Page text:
Review by: Mike Laidlaw
Published: December 28, 2000
When one thinks of an “old school” RPG, the mind typically leaps to the Final Fantasy series. Those games have maintained a traditional system of tracking character levels, statistics and variable equipment without fail for nine chapters so far. At no point in the series have players been forced to cope with a radical shift in the titles’ focus, and instead there’s a constant evolution of a tried and true system. Of course, while Square’s series has been the flag carrier of this genre, other developers have delivered similar titles on almost every console. As such, the conventions of the old-school RPG are well known, except, perhaps for those who started their gaming career on the Dreamcast. For whatever reason, RPGs have been extremely rare on Sega’s console; however, this year has been something of a renaissance with the release of Shenmue and Skies of Arcadia. While Shenmue broke new ground with its innovative living world, Skies of Arcadia is solidly rooted in the old school of play.
In truth, Skies of Arcadia is a bit of a misnomer, since Arcadia is a “land” made up almost entirely of sky. The blue expanse is treated like an ocean by Arcadia’s inhabitants, with both large landmasses and archipelagos of small islands scattered across the airy expanse. On these landmasses, explorers can find abandoned shrines, lost temples, bustling ports and even massive cities that dominate the horizon. Travel takes place exclusively on airships, which use powerful engines to ply the skies and keep open the lines of trade and communication. The larger landmasses are homes of empires, which use armadas of ships to protect their holdings and keep trade routes open so that new goods and information can make their way to the capital cities. Of course, whenever you have traders sailing in slow, heavy and treasure-laden ships, you have pirates who seek to capture those goods for themselves. Living outside the law, there are two types of pirate in Arcadia’s skies: the Blue Rogues, who only steal from armed ships and rich empires, and the Black Pirates, who lack any remorse when it comes to robbing from unarmed people.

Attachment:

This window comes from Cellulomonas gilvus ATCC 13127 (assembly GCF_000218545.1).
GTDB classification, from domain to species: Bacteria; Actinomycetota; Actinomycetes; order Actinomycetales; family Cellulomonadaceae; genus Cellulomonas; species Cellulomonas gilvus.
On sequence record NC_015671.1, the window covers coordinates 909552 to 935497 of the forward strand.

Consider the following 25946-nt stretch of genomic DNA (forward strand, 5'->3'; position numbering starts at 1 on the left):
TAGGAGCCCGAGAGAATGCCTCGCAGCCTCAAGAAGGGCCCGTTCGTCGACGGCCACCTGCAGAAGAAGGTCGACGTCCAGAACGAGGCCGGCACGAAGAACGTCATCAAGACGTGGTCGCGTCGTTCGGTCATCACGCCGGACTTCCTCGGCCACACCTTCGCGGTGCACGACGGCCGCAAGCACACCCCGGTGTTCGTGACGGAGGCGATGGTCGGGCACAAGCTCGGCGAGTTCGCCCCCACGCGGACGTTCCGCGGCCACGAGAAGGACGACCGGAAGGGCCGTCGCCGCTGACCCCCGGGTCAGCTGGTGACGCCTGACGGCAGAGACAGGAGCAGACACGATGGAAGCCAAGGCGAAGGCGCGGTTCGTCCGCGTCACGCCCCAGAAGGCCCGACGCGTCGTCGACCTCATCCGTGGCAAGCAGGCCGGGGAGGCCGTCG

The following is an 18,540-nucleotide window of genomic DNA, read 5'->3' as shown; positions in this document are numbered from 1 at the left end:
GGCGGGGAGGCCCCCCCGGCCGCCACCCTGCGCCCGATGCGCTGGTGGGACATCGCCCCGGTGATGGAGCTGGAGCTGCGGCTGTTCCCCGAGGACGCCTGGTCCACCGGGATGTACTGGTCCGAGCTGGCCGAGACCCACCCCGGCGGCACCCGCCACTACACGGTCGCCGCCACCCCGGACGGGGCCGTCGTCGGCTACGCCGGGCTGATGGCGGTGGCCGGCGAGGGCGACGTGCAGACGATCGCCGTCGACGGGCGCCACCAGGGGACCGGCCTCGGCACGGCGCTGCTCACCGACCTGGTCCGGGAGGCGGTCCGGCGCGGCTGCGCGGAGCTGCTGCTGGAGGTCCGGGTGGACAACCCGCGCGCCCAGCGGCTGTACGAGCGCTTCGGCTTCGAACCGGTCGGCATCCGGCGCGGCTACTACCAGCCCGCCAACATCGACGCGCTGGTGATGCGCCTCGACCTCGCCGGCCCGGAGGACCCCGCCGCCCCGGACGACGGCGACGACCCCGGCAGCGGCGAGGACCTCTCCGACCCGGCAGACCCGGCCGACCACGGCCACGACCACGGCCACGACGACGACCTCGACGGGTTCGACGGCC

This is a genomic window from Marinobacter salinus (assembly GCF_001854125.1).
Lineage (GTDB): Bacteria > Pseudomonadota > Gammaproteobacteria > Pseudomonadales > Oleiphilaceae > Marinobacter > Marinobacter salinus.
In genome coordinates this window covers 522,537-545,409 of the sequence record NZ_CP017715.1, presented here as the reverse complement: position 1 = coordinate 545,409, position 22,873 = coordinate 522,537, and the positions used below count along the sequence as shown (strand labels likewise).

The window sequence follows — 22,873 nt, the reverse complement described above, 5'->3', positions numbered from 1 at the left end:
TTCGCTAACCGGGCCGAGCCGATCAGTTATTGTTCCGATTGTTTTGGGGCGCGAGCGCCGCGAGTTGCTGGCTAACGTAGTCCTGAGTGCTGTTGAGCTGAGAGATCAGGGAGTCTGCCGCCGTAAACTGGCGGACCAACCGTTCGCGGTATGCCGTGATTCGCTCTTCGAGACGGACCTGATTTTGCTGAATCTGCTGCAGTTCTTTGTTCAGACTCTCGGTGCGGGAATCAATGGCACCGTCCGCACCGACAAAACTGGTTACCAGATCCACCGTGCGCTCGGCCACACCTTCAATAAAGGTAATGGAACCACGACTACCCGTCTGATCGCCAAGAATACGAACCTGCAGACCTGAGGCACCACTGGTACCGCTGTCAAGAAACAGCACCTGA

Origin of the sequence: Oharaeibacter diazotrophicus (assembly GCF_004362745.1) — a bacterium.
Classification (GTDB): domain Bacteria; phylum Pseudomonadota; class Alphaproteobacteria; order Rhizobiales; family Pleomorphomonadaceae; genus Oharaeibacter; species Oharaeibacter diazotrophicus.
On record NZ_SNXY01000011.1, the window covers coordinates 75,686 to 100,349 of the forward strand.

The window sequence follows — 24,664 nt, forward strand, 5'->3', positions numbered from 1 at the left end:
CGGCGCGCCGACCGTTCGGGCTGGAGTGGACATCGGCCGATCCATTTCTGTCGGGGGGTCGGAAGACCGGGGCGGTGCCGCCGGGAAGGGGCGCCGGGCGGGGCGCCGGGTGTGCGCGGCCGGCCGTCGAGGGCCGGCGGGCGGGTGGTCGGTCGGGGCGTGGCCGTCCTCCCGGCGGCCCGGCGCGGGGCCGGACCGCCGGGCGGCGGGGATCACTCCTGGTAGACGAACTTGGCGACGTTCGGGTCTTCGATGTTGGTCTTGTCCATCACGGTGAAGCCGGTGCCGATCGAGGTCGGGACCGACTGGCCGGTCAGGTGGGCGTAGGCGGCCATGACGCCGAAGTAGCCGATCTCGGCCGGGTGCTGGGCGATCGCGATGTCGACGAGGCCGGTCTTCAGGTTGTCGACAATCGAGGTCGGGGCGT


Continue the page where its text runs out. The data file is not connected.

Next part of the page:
The main character in Skies of Arcadia is a Blue Rogue known as Vyse. As the captain’s son, Vyse has had ample opportunity to learn the skies, and is fairly handy with both a ship’s helm and his dual cutlasses in battle. Our story opens as the Blue Rogues capture a battleship of the ruthless and expansionary Valuan Empire. As they pursue the warship’s captain, Vyse and his childhood friend Aika manage to rescue a mysterious young woman named Fina from the empire. Returning home, the Blue Rogues are promptly attacked by the vengeful Valuans and, except for Vyse and Aika, every member of the crew is captured and sentenced to death. As one might expect, Vyse launches a daring rescue mission that will eventually lead him to discover the larger, and more sinister plots at work in the skies of his homeland.
Over time, Aika, Fina and a whale-obsessed, artificial arm-wearing captain known as Drachma join Vyse. As the characters gain experience through battles, they improve their statistics and loot gold that they can trade for better equipment or magical items that heal the party or unleash deadly spells. Each character has certain specialties, except for Vyse who is pretty much an all around good fighter. Aika is quick and moderately skilled with magic, while Drachma is a slow juggernaut in combat and Fina has the most arcane power in the party, meaning their roles are somewhat defined from the beginning of the game. Different equipment, however, can affect these roles, as characters may only be equipped with one accessory, one piece of armor and one weapon. In many cases, players will have to choose between lighter armor that is particularly effective against magic and heavier armor, which is more easily penetrated by the arts. The weapons pose less difficulty for the strategist, however, since their properties may be determined during the course of a battle. Each blade is made from a material called moonstone, which reacts to the presence of other stones. As the party acquires new colors of stone, any or all of the characters may imbue their attacks with the new colors, and even switch their weapon’s properties mid-way through battle.